Wednesday, July 11, 2012

Farming Woes and Raptures

I don't know that there has ever been a farmer who has had complete success with his garden.  There are always trials and woes mixed in among joys and raptures.

Just in case you think I've had it pretty easy, or my garden is self-maintaining, I'll put your mind at ease.

Many of my plants did well this year, thanks to a bit more rain and no sign of a drought as we had last summer.  My tomatoes despite many pesky setbacks, have done quite well.  I have harvested enough right now, to put some up, however, I am sure I would have harvested twice as much if it weren't for the squirrels and those nasty leaf-legged bugs.  I now know that if I intend to have enough tomatoes to keep through the winter, we have to plant about four times as many plants next year.  Which means four times as many pests.  Blah.

Next year....a fence.


My orange mint was looking beautiful just a few weeks ago, but when I came home from my trip, I found it to be mostly dead.  I was sure I had lost it, but I noticed yesterday, that there are a few leaves making a comeback!  Word to the wise, make sure your mints get plenty of water and, if you're in the lower bowels of Texas, they need to stay out of the sun!

Orange Mint Before
Orange Mint After

My cucumbers were doing GREAT this year, that is until I found the cucumber beetles.  By the way, this may be a "duh" moment, but I discovered that they don't just like cucumbers, they like melons and beans too.  I lost a couple of watermelon and cantaloupe vines to those critters.

Cucumbers Before

Cucumbers After (half my plants are gone)
  

The fig tree is beautiful as always.  We have been blessed with several jars of preserves already.  I can't take any credit for this wonderful tree, my husband takes great pains in nurturing its growth and production.


The only watermelon I have left.  Between bugs and squirrels, I don't have much to be proud of.  I wish I had paid better attention earlier on and maybe I could have stopped any progress of infestation.  I took so much effort in hand-pollinating and helping fruit to set, I'm disappointed that I don't have more to show for it!  According to our planting schedule, I still have time to plant some more seeds, so I may try again for a fall harvest.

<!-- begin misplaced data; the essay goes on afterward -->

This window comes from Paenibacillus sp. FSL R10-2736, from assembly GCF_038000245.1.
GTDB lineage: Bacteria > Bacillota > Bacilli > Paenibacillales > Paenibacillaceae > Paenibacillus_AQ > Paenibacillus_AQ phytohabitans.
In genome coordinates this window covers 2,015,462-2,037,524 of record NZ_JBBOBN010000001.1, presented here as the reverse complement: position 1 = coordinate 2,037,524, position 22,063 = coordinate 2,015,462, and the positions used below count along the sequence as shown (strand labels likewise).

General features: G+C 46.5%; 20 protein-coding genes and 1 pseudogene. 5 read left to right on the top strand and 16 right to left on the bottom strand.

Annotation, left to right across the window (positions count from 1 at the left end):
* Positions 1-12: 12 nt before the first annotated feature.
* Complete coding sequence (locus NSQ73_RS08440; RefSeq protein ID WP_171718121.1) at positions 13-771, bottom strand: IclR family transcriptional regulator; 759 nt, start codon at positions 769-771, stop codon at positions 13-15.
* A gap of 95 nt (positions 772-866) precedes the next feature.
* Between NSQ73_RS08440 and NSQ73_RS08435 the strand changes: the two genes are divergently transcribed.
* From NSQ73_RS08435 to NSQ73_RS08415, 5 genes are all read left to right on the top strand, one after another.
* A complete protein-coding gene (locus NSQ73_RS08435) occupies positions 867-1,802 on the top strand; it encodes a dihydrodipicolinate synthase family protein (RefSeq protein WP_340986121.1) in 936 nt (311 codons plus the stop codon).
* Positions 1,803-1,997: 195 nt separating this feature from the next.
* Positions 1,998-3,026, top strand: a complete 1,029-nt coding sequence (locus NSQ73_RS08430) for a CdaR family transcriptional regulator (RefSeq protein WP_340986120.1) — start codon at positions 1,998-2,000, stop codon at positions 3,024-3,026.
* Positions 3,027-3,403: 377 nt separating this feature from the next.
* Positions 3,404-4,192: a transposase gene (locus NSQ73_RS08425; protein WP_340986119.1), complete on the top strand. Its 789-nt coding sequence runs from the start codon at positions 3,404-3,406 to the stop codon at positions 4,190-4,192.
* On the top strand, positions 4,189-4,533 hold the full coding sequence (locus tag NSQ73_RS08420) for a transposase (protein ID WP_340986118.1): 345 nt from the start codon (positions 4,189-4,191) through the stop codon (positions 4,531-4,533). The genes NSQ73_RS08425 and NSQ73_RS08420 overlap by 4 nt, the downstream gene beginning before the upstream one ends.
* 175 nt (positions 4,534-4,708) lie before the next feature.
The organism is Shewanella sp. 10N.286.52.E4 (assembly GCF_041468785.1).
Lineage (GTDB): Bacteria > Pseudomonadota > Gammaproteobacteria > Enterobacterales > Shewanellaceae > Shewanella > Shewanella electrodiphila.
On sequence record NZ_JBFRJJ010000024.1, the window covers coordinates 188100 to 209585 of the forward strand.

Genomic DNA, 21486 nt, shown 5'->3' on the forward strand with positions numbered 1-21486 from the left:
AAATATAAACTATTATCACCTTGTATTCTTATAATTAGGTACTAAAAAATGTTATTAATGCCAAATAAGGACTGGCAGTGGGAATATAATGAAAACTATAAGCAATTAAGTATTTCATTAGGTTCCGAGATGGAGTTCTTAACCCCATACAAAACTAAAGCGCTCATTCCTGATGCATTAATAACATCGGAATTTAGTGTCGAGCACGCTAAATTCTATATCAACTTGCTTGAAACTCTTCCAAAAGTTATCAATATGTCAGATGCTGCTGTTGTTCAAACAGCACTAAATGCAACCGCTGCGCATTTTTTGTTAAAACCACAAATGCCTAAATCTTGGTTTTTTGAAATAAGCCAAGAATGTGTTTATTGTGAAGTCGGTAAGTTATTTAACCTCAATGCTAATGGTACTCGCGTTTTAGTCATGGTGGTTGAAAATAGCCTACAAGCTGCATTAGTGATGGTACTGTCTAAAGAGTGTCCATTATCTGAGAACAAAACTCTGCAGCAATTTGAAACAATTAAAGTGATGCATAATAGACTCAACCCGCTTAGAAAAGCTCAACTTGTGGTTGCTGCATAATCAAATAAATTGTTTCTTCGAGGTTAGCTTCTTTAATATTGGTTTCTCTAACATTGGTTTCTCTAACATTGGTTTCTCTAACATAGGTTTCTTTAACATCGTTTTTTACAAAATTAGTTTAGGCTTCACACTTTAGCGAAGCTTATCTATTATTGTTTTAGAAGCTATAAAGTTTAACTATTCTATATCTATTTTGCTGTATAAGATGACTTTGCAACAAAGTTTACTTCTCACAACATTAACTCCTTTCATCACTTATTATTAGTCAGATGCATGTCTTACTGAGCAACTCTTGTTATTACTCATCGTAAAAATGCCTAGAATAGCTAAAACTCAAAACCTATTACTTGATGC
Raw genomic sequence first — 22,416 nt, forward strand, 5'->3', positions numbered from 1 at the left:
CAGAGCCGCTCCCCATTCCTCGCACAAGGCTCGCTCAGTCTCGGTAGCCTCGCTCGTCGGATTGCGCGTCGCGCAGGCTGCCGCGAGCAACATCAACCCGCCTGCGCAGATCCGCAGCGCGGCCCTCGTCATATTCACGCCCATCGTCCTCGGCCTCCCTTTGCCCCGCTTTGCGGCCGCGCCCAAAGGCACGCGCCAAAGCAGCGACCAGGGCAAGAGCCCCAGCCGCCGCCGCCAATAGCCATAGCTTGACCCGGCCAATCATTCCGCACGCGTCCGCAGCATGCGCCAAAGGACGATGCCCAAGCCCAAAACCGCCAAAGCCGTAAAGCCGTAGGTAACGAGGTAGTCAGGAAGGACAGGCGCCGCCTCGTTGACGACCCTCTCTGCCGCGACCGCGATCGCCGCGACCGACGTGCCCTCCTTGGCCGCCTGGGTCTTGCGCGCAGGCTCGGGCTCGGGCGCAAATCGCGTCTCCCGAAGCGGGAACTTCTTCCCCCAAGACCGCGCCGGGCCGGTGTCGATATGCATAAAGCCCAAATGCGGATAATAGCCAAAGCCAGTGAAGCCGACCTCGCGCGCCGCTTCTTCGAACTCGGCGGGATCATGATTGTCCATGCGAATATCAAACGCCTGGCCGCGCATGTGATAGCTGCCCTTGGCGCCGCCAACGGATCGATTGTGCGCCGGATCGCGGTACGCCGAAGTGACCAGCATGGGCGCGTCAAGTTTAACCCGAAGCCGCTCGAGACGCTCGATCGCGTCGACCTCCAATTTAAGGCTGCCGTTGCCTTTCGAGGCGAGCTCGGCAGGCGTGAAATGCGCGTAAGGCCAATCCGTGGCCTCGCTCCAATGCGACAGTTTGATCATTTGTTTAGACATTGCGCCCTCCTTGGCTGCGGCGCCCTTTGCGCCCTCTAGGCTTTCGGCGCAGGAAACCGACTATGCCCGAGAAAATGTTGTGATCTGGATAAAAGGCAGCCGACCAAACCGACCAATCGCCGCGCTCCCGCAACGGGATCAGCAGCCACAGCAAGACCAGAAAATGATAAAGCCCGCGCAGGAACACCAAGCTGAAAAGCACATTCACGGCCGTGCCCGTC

Our onions have always done well, that is until I decided to raise the soil in our raised bed.  My onions did not care for the adjustment and every one of them died off.  However, I was so thankful to see new growth this week!  I'm grateful for the rain and milder temperatures, which I'm sure encouraged my onions to readjust and apply themselves to sprouting up again.

I also planted corn, which grew a couple of feet and then died.  I am not sure if it was the soil, not enough sun, or too much water.  I suppose I need more room, anyway, if I intend to have much of a crop.  Corn may be best left for future planting on a larger homestead.

My biggest embarrassment was garden peas.  I have never attempted to plant them before, I followed instructions, but they never include how to plant in the armpit of the Gulf.  I didn't even pay attention enough to realize they are a cool-weather crop and planting them here, means they don't stand too much of a chance, even in the spring.  It's just too warm, too fast.  The good news is I have a second chance in the fall.  Supposedly we can plant in September here and, due to our mild winters, they actually grow well.  My sister-in-law was just here from Wyoming and she brought the most wonderful tasting peas straight from her garden!  We couldn't stop eating them, pod and all.  I still have that glorious taste in my mouth...

2 comments:

~Kristin~ said...

Take heart...I know how this feels!
This is only my 3d year at gardening and preserving and between the heat and lack of water on our land, I have no idea sometimes where it goes all wrong.
How do you estimate how much tomatoes or product that you need?
Also, Quinn at Reformation Acres posted about using duct tape to get the bugs and eggs of those pesky bugs.
We too, need a fence if we will succeed with any melons, pumpkins, or squash. The coons are the enemy.
And finally, unless your corn was in standing water...you can't over water it. :0)
Something may have gotten the roots though.
In my humble and sweet country opinion.
Good luck!
XO

Homestead Journey said...

Thanks for the advice, Kristin! I planted my corn in an area that I've never used for farming before, so it may have been that something affected the roots, or maybe the soil was just crummy. That tends to happen around here.

As for food production, this year we just made the decision to plant what we could, where we could. Although I have a large lot, I am limited on space. However, in the book The Backyard Homestead, there is a garden planning chart which lists several vegetables, how many seeds or plants per row, and the amount of seeds, plants, or rows per person.

Also, my husband's grandmother kept a one-acre garden for her family of seven, plus a couple more acres of grains, melons, and corn. That's my goal, once we get out to more land. To be as productive and adventurous as Grandma F. :)

Thank you for your sweet input, I truly value it!!!

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